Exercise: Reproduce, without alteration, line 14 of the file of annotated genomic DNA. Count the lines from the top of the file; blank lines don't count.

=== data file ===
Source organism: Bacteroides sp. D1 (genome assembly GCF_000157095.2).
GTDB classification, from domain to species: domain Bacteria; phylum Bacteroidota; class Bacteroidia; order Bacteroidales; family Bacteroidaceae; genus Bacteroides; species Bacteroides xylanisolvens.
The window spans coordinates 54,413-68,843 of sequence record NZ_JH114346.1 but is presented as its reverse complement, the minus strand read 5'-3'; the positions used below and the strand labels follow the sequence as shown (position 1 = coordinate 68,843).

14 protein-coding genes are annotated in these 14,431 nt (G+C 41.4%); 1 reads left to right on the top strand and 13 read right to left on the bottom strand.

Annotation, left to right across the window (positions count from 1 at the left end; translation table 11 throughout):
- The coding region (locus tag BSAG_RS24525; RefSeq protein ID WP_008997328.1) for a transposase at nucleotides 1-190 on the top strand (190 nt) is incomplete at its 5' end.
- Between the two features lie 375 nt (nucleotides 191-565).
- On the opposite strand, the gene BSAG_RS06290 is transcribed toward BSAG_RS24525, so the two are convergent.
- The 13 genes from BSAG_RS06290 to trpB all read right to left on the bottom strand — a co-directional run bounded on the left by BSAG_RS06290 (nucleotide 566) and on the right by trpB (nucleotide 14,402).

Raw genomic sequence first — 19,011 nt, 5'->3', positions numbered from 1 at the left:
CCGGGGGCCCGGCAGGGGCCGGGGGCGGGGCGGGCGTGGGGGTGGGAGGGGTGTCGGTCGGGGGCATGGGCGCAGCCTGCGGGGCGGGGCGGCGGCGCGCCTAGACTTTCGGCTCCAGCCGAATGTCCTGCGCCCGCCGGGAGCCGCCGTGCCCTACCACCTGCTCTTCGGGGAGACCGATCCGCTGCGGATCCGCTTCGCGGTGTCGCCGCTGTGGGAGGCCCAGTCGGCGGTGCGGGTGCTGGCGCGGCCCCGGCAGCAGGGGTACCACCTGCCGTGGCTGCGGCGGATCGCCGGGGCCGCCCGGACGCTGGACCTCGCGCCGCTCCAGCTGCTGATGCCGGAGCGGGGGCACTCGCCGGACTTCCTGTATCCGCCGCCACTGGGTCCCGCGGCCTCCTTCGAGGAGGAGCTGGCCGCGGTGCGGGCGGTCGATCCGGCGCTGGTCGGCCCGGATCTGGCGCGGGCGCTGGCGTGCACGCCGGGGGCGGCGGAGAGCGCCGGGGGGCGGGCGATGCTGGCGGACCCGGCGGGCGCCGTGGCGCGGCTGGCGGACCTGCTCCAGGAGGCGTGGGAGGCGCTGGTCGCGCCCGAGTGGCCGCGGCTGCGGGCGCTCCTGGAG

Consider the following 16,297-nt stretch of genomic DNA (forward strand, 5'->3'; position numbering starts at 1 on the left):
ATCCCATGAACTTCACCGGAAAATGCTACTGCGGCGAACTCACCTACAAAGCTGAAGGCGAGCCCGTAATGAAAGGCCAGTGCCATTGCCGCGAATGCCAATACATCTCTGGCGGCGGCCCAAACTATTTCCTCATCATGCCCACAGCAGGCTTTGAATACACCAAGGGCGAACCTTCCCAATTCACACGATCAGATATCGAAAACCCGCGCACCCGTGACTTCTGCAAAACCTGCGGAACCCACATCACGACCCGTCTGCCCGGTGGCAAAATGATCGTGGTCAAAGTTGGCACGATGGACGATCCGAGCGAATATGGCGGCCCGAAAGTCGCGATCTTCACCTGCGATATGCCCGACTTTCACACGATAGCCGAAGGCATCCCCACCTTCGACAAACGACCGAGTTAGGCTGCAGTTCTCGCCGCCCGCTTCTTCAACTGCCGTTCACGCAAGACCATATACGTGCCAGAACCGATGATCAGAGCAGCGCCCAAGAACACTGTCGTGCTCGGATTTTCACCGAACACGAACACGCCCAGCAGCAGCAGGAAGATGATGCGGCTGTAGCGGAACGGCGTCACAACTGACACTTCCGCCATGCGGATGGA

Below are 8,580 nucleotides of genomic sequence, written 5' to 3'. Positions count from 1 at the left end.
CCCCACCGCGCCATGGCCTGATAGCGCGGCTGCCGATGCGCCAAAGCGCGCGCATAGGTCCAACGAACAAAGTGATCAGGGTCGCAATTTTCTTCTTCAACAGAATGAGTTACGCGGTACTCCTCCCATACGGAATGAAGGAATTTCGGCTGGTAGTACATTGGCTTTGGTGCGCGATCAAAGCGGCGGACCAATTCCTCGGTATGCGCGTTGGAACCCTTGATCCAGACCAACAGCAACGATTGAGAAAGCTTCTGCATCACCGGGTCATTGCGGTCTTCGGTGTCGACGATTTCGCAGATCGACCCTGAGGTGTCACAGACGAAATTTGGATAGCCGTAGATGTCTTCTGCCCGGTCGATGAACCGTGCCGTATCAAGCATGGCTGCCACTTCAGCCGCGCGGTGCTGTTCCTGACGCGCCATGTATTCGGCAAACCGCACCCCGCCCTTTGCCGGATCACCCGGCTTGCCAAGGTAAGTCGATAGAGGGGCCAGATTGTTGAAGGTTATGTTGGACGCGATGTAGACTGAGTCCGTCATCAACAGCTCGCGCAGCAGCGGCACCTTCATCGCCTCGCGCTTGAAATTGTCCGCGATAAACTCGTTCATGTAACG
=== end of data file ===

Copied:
Below are 8,580 nucleotides of genomic sequence, written 5' to 3'. Positions count from 1 at the left end.